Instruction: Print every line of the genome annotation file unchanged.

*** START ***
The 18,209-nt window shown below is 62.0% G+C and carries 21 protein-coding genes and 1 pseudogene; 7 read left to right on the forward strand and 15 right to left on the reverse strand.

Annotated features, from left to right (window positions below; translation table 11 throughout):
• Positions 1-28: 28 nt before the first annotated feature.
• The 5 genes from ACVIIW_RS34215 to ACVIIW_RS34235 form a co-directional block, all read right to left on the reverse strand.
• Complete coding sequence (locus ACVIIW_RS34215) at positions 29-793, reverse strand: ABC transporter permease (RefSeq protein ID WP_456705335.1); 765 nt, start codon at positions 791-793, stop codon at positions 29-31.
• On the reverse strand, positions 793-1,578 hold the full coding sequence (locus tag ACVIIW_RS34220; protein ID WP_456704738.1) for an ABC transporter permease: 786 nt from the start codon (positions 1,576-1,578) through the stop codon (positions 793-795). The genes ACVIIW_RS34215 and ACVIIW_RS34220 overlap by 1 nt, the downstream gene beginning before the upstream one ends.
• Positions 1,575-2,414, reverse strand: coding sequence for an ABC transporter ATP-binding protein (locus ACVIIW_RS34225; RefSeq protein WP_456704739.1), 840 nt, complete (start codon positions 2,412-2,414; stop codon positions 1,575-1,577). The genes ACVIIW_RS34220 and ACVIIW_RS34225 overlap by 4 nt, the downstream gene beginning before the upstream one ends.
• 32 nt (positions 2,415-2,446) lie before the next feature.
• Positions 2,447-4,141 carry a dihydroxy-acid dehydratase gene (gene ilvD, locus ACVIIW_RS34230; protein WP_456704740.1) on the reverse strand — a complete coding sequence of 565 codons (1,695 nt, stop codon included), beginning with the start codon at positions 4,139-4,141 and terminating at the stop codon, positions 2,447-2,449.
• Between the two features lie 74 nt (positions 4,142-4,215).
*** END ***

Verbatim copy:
The 18,209-nt window shown below is 62.0% G+C and carries 21 protein-coding genes and 1 pseudogene; 7 read left to right on the forward strand and 15 right to left on the reverse strand.

Annotated features, from left to right (window positions below; translation table 11 throughout):
• Positions 1-28: 28 nt before the first annotated feature.
• The 5 genes from ACVIIW_RS34215 to ACVIIW_RS34235 form a co-directional block, all read right to left on the reverse strand.
• Complete coding sequence (locus ACVIIW_RS34215) at positions 29-793, reverse strand: ABC transporter permease (RefSeq protein ID WP_456705335.1); 765 nt, start codon at positions 791-793, stop codon at positions 29-31.
• On the reverse strand, positions 793-1,578 hold the full coding sequence (locus tag ACVIIW_RS34220; protein ID WP_456704738.1) for an ABC transporter permease: 786 nt from the start codon (positions 1,576-1,578) through the stop codon (positions 793-795). The genes ACVIIW_RS34215 and ACVIIW_RS34220 overlap by 1 nt, the downstream gene beginning before the upstream one ends.
• Positions 1,575-2,414, reverse strand: coding sequence for an ABC transporter ATP-binding protein (locus ACVIIW_RS34225; RefSeq protein WP_456704739.1), 840 nt, complete (start codon positions 2,412-2,414; stop codon positions 1,575-1,577). The genes ACVIIW_RS34220 and ACVIIW_RS34225 overlap by 4 nt, the downstream gene beginning before the upstream one ends.
• 32 nt (positions 2,415-2,446) lie before the next feature.
• Positions 2,447-4,141 carry a dihydroxy-acid dehydratase gene (gene ilvD, locus ACVIIW_RS34230; protein WP_456704740.1) on the reverse strand — a complete coding sequence of 565 codons (1,695 nt, stop codon included), beginning with the start codon at positions 4,139-4,141 and terminating at the stop codon, positions 2,447-2,449.
• Between the two features lie 74 nt (positions 4,142-4,215).